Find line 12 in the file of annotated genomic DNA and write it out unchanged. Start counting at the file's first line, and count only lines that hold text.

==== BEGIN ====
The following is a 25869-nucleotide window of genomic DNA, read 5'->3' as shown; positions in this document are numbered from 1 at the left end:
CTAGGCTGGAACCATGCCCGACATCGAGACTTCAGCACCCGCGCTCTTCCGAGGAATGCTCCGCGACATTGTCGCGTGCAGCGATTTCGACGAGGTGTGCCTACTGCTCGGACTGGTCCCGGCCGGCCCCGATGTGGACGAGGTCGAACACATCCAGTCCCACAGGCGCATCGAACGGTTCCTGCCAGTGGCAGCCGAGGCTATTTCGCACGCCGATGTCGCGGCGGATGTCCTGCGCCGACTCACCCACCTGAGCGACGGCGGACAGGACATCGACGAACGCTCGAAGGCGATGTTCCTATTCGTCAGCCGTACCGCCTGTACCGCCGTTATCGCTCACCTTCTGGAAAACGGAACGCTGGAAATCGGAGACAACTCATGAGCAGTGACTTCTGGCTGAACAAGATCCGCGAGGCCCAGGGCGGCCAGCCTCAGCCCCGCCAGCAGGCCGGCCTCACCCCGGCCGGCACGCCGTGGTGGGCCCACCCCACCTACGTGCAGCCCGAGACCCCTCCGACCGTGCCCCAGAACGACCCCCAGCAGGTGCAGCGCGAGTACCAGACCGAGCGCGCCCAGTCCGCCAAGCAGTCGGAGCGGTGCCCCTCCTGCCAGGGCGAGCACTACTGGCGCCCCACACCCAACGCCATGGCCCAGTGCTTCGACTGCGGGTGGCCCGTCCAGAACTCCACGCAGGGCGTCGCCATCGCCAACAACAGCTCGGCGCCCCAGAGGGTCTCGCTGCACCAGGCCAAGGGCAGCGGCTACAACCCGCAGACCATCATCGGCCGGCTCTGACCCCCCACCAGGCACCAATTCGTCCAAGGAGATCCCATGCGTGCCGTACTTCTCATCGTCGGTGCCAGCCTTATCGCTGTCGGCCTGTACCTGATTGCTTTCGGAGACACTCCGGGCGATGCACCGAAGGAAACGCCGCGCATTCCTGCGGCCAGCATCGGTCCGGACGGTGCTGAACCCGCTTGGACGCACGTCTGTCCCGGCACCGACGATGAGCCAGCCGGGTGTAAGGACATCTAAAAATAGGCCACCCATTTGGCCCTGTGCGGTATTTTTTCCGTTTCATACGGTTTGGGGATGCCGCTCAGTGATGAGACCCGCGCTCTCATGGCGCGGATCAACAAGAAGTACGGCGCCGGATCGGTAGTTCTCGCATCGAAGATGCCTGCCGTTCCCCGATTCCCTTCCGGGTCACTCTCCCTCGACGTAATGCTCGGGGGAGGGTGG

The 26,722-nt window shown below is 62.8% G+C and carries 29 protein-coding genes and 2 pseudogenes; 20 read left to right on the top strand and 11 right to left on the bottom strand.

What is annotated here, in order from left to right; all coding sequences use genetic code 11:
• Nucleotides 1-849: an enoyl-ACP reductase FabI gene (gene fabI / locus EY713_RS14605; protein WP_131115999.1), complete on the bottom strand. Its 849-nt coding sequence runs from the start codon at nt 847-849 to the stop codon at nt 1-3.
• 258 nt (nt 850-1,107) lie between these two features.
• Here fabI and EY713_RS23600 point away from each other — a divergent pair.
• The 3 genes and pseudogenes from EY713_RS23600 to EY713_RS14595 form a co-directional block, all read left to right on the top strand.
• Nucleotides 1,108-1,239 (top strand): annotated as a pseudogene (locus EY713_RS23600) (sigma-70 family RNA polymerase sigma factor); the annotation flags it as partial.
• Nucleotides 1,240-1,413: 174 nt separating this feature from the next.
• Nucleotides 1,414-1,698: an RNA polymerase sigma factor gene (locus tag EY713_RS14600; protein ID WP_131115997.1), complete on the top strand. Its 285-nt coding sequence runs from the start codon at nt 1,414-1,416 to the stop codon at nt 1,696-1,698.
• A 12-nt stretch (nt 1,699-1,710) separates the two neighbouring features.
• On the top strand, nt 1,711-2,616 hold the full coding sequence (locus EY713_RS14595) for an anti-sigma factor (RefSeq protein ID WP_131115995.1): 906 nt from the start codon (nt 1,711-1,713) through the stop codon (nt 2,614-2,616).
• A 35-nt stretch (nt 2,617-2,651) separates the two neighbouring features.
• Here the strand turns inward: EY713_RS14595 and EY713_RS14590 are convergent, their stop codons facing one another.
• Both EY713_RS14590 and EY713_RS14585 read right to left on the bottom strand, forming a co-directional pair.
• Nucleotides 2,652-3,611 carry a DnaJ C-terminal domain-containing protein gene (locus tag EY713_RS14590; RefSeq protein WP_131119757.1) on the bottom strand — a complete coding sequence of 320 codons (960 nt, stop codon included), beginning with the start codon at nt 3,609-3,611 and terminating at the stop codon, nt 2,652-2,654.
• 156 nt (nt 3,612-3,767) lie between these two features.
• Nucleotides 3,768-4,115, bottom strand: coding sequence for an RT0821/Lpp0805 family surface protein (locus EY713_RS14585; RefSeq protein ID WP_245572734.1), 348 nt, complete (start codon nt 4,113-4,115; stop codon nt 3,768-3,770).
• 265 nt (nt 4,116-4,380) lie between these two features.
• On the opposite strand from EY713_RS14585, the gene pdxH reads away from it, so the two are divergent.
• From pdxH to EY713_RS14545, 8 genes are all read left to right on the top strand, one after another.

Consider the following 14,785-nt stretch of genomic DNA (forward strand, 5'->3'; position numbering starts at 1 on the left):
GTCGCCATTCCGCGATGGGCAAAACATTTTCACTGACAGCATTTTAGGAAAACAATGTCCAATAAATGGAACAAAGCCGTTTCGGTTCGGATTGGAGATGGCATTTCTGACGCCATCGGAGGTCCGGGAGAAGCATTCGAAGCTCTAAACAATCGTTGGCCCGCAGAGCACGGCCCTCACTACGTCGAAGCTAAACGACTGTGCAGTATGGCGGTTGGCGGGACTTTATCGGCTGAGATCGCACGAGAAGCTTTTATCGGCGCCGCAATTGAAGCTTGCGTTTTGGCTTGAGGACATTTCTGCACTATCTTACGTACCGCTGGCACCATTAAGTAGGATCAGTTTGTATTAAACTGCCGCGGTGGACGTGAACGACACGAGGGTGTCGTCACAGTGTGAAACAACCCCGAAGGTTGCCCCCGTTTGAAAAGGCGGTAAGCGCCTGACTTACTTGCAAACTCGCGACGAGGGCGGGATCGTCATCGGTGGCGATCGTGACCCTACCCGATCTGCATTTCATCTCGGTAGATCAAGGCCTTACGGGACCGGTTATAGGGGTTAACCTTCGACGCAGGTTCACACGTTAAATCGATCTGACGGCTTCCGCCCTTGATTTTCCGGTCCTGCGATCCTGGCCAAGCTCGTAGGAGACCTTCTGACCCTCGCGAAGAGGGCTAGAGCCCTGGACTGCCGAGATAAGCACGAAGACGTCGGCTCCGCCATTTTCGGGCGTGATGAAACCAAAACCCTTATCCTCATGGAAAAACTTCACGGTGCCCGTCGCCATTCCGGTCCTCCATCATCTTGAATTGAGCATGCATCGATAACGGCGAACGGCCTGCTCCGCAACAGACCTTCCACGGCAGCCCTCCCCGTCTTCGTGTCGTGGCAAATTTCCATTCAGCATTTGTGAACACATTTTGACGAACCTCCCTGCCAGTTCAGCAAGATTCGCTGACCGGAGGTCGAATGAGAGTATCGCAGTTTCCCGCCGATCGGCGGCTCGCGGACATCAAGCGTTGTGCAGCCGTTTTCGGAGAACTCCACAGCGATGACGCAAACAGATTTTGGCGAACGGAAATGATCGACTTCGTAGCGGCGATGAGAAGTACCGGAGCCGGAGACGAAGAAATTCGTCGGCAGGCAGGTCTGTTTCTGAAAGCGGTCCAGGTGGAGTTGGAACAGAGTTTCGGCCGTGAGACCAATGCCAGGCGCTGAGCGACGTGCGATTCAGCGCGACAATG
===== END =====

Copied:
• A 12-nt stretch (nt 1,699-1,710) separates the two neighbouring features.